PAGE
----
While men were typically the founders of alternative religions, there are groups that emerged under the leadership of women.  Studies found when
females establish a group and function as leaders, the women disciples are seen
as spiritually superior.  Neo-pagans base their religion on a “woman-centered theology” established by female spiritualist, Starhawk.  Also elevating female leadership is the New Age movement.  Both Neo-pagan and New Agers attempted to balance gender equality and avoid “absolute devotion to charismatic leaders.”  (Pike p. 216-217)  Sexual freedom
is important to these groups and sexuality is viewed as an expression of one’s self, separate from their religious identity.  (Pike p. 221)

Christian Science, Spiritualism and the Shakers were established by female mediums and all three groups have male and female leadership roles.  The lack of a single, male charismatic leader appears to enable these groups to avoid the abuse that often develops in male established religions.  (Pike p. 215)  Other religions based on extraterrestrial and
androgynous races, attempt to view their divine as genderless, removing the
importance of a deity having a gender.

The key issue of gender within NRMs is sensitive.  The abuse of
women by charismatic male leaders is a fact in NRMs.  On the other hand, there are established NRMs and ones that are still emerging that give equality to and even celebrate the females within their group.  In either case, gender will always remain a key issue in religious movements.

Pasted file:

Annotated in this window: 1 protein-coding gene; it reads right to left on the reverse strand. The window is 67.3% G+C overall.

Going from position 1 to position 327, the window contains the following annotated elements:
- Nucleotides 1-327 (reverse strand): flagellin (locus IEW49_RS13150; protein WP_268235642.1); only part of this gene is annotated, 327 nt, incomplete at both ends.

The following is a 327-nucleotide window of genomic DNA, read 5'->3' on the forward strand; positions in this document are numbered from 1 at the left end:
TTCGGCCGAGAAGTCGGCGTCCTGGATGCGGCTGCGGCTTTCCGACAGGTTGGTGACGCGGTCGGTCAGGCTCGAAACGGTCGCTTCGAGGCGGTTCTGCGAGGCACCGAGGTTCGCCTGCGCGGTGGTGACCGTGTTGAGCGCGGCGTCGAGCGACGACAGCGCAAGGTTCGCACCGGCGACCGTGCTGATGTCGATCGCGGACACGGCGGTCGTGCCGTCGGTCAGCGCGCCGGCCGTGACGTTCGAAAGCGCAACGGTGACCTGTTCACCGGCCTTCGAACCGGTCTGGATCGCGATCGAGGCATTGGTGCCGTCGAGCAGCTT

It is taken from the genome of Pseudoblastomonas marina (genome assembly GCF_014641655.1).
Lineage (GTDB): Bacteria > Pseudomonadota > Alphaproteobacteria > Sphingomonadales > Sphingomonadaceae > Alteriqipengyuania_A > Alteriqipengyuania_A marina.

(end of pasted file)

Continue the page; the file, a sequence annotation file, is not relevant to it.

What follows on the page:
Tragedy at Waco 1993

     David Koresh, leader of the Branch Davidians in Waco, TX, was an expert at making conventional Christian doctrine and ideology support himself as the second Christ.  Using the Bible, particularly the Books of Daniel, Psalms, Isaiah and Revelation, he preached to his followers about the impending apocalypse and his own involvement in causing its start.

     Koresh’s Biblical apocalypticism was based on sacred text, (The Bible) an inspired interpreter, (Koresh) and the fluid context which an interpreter finds himself in.  (The government controlled the context ie: hostage rescue)  Koresh and his followers were deeply devoted to studying Biblical text.  Drawing from the Book of Revelation Koresh’s message was “highly systematic, rigidly consistent, and internally logical.”  According to his interpretation, Babylon, found in the Book of Revelation was the “evil government” and the federal agents sent on the purposed rescue mission were representing the 5th Seal.  To Koresh and his followers, surrendering to anyone but God was out of the question unless Koresh received word from God to do so. 

     This delay caused by Koresh waiting to receive God’s instructions irked those in charge.  The FBI was frustrated at the stand-off and showed little interest in hearing what Koresh had to say.  To them his words were senseless and those of a man with psychological problems.  The letters Koresh had written to explain his ideologies were passed off as babble and very little attention was given to understanding Koresh’s true intentions.